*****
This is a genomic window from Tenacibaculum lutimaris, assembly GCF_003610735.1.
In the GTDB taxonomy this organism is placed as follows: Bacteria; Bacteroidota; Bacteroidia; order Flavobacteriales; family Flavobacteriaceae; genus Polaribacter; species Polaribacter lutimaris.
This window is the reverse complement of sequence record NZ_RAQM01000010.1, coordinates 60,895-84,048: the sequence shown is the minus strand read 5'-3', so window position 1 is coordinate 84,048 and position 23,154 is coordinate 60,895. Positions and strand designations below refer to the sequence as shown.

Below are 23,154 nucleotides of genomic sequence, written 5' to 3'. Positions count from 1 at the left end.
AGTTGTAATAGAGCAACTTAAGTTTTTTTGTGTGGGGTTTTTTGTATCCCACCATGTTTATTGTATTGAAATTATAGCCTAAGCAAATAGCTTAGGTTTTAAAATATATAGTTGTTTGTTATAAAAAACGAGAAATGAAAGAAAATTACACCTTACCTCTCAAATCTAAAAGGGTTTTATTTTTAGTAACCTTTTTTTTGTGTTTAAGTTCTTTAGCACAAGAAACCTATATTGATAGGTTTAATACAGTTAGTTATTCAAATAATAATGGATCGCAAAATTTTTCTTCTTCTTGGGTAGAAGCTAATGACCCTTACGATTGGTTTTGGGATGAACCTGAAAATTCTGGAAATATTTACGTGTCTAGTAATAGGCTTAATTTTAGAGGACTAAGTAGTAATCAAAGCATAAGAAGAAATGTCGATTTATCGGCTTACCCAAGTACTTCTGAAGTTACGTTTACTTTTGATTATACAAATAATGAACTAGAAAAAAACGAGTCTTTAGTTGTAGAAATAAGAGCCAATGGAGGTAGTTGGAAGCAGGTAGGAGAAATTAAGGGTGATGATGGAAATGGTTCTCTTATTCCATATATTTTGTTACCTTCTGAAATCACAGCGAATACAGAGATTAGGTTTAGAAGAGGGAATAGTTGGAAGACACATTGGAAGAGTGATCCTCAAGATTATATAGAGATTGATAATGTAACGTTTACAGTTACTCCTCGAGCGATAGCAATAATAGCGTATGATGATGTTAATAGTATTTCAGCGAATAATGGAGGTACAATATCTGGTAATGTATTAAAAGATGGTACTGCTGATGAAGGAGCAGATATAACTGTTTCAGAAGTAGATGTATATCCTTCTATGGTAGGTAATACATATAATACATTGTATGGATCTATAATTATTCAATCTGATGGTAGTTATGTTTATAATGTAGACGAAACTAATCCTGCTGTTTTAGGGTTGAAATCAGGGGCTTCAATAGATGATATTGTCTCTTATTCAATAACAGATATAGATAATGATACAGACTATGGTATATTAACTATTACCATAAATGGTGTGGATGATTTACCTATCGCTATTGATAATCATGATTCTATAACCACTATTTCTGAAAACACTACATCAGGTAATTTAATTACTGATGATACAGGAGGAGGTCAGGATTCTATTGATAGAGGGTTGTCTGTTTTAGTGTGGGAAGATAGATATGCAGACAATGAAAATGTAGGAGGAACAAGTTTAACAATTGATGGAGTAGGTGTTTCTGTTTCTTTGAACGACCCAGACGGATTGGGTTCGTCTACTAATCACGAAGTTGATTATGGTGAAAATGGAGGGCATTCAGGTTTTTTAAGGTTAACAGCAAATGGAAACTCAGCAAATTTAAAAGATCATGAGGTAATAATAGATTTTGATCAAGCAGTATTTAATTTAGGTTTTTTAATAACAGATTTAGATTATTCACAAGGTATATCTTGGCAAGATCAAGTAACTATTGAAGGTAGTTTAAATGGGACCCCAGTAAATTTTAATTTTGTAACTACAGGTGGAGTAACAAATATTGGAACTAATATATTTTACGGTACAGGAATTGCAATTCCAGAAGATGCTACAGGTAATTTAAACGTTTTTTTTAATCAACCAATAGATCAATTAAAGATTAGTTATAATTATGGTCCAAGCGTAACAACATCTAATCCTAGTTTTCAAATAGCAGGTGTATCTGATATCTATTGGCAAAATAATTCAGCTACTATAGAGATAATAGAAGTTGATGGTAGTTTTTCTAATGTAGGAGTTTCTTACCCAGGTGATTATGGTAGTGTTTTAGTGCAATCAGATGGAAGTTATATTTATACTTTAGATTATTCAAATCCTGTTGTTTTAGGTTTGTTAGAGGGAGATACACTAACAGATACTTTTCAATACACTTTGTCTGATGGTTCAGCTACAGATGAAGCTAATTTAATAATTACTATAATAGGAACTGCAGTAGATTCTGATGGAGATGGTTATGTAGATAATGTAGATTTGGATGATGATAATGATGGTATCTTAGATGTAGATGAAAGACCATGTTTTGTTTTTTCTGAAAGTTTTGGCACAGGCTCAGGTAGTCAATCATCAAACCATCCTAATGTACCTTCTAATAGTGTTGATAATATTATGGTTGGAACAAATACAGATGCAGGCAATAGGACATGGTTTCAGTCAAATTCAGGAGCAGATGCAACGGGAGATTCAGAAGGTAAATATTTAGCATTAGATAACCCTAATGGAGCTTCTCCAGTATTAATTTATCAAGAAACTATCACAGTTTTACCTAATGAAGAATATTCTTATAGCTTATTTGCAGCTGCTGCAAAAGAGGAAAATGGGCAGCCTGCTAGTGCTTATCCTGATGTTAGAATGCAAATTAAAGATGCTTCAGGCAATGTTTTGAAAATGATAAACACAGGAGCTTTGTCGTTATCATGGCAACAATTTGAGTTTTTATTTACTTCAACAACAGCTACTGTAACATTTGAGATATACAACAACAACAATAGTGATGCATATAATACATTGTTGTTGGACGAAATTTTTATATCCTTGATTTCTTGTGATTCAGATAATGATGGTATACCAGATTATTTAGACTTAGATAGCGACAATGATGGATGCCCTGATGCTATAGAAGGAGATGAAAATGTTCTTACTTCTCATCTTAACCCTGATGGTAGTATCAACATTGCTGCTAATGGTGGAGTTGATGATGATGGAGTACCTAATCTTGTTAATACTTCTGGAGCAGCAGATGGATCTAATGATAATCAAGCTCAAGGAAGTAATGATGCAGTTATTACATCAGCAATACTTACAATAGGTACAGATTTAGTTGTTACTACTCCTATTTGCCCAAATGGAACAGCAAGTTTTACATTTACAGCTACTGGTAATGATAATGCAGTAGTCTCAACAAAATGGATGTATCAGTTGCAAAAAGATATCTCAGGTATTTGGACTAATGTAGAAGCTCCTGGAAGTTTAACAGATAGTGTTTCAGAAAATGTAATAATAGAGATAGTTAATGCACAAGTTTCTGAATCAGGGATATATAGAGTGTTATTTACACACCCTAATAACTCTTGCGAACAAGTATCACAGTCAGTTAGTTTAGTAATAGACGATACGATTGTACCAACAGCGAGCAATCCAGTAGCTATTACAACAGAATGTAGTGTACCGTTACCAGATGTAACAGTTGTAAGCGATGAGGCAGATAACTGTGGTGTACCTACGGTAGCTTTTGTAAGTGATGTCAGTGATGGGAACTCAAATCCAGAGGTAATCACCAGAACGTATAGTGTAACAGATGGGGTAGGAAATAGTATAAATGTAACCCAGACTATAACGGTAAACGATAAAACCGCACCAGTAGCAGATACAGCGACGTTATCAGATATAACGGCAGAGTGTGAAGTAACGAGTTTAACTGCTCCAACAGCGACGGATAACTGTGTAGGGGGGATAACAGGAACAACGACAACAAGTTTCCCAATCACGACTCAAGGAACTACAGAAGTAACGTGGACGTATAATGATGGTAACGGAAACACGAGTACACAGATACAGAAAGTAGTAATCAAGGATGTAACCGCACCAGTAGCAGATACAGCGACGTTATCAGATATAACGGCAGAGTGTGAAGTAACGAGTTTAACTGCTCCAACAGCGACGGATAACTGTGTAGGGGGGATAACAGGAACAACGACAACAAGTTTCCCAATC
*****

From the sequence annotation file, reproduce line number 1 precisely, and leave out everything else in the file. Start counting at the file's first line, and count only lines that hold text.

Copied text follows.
This is a genomic window from Tenacibaculum lutimaris, assembly GCF_003610735.1.